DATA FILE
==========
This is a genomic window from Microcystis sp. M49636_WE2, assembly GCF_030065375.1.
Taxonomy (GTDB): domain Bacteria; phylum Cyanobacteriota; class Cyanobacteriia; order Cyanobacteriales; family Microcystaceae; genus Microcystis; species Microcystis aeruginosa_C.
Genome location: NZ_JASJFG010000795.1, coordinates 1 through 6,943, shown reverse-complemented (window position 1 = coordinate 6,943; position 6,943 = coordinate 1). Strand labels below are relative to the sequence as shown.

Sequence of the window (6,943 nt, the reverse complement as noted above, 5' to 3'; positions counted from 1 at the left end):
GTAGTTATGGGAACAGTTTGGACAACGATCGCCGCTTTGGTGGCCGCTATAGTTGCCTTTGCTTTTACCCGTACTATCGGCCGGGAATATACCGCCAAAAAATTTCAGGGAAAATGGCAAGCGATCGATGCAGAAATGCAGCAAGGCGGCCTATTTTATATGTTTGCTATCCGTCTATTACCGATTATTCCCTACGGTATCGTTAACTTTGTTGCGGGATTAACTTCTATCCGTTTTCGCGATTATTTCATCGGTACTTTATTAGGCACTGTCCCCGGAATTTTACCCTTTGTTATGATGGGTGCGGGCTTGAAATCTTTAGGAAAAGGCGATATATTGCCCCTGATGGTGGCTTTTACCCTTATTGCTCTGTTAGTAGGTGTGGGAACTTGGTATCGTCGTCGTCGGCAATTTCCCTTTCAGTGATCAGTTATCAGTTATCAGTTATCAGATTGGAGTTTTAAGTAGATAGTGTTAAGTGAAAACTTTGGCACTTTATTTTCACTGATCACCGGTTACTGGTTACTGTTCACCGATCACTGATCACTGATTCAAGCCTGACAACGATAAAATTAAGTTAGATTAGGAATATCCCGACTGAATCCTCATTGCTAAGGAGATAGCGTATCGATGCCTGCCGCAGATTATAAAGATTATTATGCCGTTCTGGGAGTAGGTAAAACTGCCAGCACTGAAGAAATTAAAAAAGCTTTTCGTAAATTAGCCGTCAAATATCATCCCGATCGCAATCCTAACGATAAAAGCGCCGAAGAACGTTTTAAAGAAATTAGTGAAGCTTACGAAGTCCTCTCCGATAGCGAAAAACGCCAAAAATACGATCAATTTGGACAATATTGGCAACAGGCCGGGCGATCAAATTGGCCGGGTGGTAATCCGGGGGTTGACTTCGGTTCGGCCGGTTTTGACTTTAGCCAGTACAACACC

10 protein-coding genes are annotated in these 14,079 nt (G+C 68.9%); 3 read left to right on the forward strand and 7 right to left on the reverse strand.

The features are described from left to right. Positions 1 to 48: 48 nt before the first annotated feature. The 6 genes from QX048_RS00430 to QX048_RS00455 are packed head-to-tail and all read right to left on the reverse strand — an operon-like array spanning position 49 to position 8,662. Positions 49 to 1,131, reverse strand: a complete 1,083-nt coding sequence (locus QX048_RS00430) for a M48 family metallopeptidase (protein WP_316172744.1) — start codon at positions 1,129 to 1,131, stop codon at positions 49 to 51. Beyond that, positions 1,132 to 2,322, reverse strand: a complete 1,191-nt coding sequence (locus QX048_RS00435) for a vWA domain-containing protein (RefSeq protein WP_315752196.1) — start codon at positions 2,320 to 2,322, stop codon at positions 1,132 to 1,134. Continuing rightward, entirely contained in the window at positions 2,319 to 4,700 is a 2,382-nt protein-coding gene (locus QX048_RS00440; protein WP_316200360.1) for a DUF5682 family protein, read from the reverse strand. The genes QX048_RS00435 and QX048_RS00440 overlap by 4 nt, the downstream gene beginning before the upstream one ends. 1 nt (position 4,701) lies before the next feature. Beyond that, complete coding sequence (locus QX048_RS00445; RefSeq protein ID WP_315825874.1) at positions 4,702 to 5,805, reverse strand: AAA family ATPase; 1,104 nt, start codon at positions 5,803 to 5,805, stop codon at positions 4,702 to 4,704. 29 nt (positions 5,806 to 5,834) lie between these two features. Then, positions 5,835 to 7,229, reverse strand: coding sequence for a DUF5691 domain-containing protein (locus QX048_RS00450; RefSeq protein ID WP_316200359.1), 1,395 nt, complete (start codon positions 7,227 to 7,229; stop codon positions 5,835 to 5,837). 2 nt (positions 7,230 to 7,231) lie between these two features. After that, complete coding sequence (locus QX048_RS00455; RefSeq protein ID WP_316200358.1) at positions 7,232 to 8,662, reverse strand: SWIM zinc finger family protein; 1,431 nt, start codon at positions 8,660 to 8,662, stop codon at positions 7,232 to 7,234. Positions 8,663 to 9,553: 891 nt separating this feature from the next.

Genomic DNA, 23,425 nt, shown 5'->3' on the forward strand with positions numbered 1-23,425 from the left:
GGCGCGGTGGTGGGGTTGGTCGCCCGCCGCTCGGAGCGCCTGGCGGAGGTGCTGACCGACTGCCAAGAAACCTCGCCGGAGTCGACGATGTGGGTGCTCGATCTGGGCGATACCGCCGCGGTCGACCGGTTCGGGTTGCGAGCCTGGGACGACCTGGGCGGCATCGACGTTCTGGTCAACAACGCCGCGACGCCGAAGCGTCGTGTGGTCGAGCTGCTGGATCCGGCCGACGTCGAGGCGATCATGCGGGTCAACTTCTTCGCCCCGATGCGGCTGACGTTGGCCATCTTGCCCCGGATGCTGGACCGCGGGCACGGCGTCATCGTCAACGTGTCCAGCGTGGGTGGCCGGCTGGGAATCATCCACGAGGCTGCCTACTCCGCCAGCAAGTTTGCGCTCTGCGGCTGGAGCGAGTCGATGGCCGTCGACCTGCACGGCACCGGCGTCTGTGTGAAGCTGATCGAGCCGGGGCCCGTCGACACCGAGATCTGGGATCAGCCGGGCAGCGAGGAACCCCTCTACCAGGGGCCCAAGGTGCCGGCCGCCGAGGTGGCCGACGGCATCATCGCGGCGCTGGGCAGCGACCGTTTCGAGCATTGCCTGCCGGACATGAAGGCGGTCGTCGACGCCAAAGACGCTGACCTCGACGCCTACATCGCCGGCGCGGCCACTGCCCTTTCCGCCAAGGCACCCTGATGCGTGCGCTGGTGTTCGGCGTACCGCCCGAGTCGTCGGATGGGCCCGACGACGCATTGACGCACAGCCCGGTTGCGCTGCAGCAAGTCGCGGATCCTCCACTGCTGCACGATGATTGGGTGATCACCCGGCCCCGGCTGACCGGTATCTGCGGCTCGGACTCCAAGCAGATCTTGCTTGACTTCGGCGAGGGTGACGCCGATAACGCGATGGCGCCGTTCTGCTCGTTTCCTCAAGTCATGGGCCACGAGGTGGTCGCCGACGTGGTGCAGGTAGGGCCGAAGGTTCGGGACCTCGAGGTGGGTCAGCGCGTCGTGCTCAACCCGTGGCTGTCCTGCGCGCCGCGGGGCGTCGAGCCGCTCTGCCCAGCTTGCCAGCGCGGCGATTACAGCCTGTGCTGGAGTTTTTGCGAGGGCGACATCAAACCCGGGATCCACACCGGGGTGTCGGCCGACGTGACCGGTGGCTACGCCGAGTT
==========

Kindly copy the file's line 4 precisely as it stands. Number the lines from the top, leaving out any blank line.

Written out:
Sequence of the window (6,943 nt, the reverse complement as noted above, 5' to 3'; positions counted from 1 at the left end):